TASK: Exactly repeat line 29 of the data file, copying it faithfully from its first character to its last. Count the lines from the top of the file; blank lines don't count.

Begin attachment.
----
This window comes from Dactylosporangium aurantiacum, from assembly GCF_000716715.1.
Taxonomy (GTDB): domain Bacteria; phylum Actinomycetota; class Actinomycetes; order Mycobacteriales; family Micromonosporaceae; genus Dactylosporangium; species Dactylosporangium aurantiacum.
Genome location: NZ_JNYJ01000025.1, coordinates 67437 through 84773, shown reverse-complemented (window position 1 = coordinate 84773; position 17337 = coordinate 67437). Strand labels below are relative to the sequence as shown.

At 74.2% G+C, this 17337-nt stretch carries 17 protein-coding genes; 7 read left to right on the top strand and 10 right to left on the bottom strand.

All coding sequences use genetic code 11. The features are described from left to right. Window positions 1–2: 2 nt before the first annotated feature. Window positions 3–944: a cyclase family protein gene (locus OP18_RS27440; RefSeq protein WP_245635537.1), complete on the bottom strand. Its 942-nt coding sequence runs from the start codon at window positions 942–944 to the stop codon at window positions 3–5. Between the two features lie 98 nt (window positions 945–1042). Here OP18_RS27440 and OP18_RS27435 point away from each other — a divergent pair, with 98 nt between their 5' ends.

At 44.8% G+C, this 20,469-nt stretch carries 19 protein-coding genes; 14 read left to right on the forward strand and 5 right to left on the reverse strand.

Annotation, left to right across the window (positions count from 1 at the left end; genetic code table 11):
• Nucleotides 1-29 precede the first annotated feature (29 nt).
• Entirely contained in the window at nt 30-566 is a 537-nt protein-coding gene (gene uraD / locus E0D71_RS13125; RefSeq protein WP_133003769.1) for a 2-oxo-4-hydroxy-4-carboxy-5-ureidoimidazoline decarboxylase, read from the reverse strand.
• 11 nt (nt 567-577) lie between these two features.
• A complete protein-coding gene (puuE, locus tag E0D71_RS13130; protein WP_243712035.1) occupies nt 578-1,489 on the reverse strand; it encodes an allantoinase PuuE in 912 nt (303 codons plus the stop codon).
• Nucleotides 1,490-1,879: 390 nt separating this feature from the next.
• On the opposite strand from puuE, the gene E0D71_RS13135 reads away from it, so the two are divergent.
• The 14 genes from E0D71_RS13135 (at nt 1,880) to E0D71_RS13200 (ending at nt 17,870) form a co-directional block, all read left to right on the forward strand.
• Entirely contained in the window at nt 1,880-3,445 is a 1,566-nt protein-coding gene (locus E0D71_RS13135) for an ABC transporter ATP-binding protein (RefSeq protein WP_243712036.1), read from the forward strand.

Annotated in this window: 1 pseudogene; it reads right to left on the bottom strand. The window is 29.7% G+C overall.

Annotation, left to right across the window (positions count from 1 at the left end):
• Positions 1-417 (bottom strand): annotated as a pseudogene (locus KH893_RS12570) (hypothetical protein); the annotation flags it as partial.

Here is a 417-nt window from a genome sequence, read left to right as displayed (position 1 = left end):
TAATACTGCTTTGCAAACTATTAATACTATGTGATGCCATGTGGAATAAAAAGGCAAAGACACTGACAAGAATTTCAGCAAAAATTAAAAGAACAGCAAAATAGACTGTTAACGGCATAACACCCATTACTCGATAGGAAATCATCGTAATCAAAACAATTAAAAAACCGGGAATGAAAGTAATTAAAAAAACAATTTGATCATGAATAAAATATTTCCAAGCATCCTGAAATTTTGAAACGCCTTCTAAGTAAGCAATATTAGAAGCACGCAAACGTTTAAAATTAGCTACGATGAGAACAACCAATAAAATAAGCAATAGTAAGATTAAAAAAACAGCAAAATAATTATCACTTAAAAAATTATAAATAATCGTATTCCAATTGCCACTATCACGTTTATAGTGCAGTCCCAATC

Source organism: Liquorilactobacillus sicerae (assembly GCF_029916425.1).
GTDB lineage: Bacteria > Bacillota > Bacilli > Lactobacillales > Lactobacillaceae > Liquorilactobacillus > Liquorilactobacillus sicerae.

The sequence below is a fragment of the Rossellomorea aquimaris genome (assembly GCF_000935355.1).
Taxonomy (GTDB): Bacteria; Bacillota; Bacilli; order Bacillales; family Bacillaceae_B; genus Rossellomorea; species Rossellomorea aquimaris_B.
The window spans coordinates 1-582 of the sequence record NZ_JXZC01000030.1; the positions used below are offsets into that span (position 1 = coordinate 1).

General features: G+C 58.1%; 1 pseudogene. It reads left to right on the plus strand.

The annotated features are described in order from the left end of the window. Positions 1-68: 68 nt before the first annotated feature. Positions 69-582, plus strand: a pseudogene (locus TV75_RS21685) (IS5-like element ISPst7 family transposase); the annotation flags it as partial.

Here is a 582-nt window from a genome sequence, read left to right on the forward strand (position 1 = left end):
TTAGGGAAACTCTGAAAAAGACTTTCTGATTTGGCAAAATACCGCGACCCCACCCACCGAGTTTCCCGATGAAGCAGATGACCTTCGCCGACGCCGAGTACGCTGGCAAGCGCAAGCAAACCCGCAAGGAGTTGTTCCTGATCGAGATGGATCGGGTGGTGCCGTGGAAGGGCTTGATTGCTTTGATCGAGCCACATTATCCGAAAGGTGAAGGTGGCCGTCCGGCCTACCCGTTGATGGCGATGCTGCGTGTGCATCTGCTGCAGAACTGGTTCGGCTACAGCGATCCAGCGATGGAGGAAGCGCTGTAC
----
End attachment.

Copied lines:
TTAGGGAAACTCTGAAAAAGACTTTCTGATTTGGCAAAATACCGCGACCCCACCCACCGAGTTTCCCGATGAAGCAGATGACCTTCGCCGACGCCGAGTACGCTGGCAAGCGCAAGCAAACCCGCAAGGAGTTGTTCCTGATCGAGATGGATCGGGTGGTGCCGTGGAAGGGCTTGATTGCTTTGATCGAGCCACATTATCCGAAAGGTGAAGGTGGCCGTCCGGCCTACCCGTTGATGGCGATGCTGCGTGTGCATCTGCTGCAGAACTGGTTCGGCTACAGCGATCCAGCGATGGAGGAAGCGCTGTAC